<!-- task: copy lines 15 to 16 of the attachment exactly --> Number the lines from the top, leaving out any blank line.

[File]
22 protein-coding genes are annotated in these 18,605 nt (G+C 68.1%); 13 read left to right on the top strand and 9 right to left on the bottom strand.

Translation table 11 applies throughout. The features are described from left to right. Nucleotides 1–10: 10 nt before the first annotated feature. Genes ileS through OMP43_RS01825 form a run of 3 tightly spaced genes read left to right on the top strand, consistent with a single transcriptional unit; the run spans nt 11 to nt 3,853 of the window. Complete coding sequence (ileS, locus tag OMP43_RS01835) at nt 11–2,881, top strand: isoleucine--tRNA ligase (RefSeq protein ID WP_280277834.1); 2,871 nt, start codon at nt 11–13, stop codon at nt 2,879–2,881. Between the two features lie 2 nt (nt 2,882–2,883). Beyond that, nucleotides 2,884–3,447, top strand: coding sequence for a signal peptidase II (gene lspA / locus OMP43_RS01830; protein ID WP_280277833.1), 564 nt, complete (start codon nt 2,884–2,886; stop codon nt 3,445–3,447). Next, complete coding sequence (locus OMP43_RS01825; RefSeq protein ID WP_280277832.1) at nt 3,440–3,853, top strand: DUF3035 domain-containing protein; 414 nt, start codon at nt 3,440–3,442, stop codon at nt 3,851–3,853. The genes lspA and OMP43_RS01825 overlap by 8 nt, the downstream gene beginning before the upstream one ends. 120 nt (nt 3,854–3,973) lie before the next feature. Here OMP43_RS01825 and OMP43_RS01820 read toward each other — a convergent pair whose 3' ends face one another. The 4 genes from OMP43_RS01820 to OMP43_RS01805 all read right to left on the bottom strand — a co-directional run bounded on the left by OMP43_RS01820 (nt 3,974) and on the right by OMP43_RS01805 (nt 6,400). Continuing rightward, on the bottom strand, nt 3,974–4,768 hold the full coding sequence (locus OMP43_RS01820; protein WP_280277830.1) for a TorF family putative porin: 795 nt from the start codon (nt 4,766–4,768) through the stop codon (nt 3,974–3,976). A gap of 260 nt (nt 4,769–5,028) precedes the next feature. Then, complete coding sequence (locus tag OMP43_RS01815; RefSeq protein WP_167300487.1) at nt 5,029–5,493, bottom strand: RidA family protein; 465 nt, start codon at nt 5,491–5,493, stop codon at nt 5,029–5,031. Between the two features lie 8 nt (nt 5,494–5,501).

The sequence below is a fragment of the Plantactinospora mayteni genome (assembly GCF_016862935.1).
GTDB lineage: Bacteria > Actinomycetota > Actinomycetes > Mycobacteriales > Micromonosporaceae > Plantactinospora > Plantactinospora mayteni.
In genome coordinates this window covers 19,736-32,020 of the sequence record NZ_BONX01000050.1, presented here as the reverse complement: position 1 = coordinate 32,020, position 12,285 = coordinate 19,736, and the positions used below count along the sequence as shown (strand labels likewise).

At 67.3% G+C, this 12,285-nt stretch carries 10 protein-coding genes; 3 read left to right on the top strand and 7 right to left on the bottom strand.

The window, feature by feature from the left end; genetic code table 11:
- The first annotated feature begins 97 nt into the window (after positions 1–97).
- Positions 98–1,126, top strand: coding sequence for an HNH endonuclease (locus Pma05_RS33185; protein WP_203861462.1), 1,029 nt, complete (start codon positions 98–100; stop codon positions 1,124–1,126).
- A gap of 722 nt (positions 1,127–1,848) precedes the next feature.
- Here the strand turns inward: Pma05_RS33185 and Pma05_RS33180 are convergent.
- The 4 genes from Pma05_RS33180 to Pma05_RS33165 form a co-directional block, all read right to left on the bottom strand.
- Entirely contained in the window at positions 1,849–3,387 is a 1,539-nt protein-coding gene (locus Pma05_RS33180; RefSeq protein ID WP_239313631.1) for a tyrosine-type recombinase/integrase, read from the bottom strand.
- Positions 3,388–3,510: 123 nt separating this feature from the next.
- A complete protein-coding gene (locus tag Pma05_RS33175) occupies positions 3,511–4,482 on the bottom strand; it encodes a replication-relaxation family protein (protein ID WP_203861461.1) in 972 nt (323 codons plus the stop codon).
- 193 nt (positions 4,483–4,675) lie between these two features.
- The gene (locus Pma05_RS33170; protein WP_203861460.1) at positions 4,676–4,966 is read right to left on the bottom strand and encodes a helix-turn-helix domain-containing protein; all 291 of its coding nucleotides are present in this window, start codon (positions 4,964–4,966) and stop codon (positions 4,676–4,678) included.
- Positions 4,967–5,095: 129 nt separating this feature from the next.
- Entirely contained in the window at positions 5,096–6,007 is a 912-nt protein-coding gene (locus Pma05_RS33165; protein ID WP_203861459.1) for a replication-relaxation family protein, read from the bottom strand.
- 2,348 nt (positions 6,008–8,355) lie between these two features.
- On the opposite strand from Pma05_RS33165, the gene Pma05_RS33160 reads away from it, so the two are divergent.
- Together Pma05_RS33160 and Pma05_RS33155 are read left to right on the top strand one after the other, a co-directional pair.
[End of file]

- A complete protein-coding gene (locus tag Pma05_RS33175) occupies positions 3,511–4,482 on the bottom strand; it encodes a replication-relaxation family protein (protein ID WP_203861461.1) in 972 nt (323 codons plus the stop codon).
- 193 nt (positions 4,483–4,675) lie between these two features.